Barely four months into their tenure, two freshman Republicans are leading a charge to file a lawsuit against the very Senate they now serve in, challenging the constitutionality of Democratic filibusters of President Bush’s judicial nominees.
Sens. Lindsey Graham (S.C.) and Saxby Chambliss (Ga.), both elected to their seats last year while serving in the House, are actively researching the constitutional and procedural mechanisms for filing a suit against the Senate. Other Republicans may join the effort soon.
"Lindsey Graham and I have talked seriously and extensively about this," Chambliss said, noting that it would be some time before a final decision is made and the lawsuit actually filed. "We’re thinking through it, we’ve got people researching it."
A lawsuit is one of several options Senate Republicans are considering to try to break the ongoing Democratic blockade of Bush’s circuit court nominees, and their move comes as the GOP tries to retool its message in the run-up to what they are billing as "Democrat Obstruction Day."
That’s Friday, May 9, the two-year anniversary of the day Bush sent to Capitol Hill his first batch of judicial nominees, a group of conservative judges, lawyers and legal scholars who have collectively met a tough match in Senate Democrats. Miguel Estrada, nominated that day to the U.S. Court of Appeals for the D.C. Circuit, and Texas Supreme Court Justice Priscilla Owen, nominated to the 4th Circuit, have been blocked by a Democratic filibuster this spring that has left their nominations on life support.
Other nominees, including the previously rejected U.S. District Judge Charles Pickering of Mississippi, are likely to face a similar filibuster from Senate Democrats, who contend that Bush is trying to pack the courts with lifetime appointees so conservative they will destroy critical civil rights protections.
Senate Republicans have grown increasingly frustrated in their inability to beat back the filibusters, as Democrats have contended there has been no public outcry resulting from their actions, despite week upon week of GOP efforts to portray Minority Leader Tom Daschle (D-S.D.) and other Democrats as obstructionists.
The lawsuit option may be their last hope of a long-term victory in defeating the filibustering of judges, although it’s unlikely the courts could handle something quickly enough to have any impact on the short-term battles currently being waged on the floor.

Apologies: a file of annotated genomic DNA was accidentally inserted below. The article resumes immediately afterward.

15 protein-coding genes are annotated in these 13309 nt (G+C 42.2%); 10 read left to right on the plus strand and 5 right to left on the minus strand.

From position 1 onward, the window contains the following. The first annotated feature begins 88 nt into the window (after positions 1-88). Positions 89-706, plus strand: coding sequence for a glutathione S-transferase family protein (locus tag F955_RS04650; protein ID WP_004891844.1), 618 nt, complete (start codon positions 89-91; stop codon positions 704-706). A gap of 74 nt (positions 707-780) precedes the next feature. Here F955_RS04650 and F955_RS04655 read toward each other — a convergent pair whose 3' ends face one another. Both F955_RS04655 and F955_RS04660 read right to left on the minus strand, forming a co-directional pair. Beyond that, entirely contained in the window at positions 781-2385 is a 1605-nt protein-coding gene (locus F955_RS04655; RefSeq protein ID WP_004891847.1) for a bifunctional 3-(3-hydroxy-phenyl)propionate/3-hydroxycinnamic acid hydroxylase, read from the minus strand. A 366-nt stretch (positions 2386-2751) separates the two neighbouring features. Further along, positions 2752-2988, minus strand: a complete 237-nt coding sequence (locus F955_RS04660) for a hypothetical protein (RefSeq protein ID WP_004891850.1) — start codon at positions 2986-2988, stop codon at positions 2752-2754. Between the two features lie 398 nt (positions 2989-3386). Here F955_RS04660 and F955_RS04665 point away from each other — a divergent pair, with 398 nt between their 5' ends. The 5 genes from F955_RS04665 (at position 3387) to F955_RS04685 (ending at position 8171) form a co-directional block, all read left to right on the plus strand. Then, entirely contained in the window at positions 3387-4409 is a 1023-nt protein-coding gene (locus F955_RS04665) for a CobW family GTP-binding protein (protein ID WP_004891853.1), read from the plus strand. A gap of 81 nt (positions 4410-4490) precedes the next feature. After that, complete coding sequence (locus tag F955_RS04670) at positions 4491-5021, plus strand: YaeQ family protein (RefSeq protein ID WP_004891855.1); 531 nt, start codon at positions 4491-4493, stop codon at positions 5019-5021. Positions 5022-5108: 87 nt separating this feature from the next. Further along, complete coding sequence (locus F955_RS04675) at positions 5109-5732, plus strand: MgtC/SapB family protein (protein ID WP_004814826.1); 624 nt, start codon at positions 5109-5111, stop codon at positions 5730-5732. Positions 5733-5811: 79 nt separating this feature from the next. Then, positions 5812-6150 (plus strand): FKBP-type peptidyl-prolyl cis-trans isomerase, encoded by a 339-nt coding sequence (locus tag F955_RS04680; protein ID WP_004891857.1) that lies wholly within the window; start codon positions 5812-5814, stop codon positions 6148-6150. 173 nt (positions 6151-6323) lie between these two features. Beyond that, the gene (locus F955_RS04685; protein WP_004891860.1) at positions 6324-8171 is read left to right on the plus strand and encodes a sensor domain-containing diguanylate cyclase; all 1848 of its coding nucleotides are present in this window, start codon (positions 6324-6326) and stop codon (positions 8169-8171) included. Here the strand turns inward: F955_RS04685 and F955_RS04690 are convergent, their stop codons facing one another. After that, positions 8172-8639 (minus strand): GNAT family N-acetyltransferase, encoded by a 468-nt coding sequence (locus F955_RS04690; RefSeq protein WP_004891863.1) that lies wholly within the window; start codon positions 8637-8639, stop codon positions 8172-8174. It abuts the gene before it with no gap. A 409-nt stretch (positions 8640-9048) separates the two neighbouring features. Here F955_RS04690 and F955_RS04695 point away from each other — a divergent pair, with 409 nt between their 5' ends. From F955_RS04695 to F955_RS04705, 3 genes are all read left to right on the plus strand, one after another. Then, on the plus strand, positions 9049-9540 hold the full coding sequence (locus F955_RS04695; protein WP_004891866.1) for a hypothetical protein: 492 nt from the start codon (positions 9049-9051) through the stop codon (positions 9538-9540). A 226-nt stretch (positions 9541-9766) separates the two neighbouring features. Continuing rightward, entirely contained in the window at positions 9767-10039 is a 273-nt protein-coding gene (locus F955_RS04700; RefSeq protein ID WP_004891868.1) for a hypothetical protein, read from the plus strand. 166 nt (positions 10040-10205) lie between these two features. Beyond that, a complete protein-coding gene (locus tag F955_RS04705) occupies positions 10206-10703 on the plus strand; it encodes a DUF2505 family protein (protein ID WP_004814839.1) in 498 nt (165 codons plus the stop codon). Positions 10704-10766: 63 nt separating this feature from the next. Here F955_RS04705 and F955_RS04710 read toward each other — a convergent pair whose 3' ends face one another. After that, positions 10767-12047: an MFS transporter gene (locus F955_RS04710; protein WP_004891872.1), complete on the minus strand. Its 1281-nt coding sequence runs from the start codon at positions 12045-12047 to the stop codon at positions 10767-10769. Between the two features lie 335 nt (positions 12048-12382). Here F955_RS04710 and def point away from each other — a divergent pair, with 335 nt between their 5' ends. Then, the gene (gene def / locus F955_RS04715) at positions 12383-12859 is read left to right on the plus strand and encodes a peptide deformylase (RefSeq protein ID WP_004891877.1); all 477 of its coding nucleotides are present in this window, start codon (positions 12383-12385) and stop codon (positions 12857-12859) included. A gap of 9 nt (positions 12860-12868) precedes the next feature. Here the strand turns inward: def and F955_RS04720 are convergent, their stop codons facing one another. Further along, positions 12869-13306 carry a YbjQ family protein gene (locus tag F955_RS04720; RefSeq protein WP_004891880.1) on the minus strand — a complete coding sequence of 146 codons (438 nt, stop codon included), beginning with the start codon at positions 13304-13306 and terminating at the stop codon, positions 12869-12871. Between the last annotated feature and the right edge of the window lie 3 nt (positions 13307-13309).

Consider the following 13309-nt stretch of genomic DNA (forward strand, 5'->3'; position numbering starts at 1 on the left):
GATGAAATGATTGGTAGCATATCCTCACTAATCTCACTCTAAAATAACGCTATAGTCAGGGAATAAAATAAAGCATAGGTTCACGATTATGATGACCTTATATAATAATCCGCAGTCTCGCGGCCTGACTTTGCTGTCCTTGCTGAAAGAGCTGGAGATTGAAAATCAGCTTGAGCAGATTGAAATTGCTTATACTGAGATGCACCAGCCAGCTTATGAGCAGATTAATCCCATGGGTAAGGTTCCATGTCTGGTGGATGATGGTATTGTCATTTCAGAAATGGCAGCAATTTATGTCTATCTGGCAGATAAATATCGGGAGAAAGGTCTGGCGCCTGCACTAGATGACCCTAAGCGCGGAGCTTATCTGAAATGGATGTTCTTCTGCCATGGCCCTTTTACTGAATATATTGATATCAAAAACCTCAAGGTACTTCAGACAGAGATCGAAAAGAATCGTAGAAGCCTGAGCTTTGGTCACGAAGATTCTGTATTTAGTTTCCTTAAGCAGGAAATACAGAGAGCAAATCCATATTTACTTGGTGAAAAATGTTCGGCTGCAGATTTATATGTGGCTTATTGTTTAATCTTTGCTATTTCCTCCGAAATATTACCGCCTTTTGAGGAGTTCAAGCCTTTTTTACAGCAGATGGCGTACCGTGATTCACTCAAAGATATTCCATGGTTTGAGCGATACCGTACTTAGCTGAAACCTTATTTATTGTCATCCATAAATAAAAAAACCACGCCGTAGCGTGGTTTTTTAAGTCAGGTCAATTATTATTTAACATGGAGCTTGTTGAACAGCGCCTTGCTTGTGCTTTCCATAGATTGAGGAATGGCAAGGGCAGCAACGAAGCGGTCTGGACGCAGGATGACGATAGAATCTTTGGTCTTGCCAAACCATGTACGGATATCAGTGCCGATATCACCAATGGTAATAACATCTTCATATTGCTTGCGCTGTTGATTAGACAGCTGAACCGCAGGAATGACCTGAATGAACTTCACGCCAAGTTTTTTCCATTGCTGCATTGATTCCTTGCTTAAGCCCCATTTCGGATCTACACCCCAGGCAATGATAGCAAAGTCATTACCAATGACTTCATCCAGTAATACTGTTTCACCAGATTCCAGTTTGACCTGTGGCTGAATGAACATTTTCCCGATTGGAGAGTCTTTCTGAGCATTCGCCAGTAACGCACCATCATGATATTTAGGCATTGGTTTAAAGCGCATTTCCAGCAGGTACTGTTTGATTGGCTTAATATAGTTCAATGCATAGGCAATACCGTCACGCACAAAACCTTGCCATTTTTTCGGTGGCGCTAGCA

Conservative activists and some GOP Senators had been publicly mulling for weeks the constitutional question of whether Democrats can force a 60-vote majority for confirming a president’s nominees. But Chambliss and Graham’s decision to take the lead role in the legal assault on Democrats is somewhat of a surprise, given that they were only sworn into office on Jan. 7.
Somewhat mockingly, one veteran Democrat questioned how well the two freshmen really knew the chamber’s rules.
"They’ve only served here, what, about four months," said Sen. Byron Dorgan (D-N.D.), a member of Daschle’s leadership team.
But Chambliss and Graham hardly consider it a laughing matter.
They believe the Constitution clearly gives the Senate the mandate to "advise and consent" on a president’s nominees, meaning they can accept or reject judicial or Cabinet appointees. Republicans have noted that the section of the Constitution dealing with advise and consent directly follows after the section on international treaties, where it specifically spells out a requirement for a two-thirds majority for passage of such a treaty.
Rep. Bill Cassidy has his blood drawn by Alesha Barbour during a free hepatitis screening in the Rayburn House Office Building hosted by the Congressional Viral Hepatitis Caucus to recognize "National Viral Hepatitis Testing Day."
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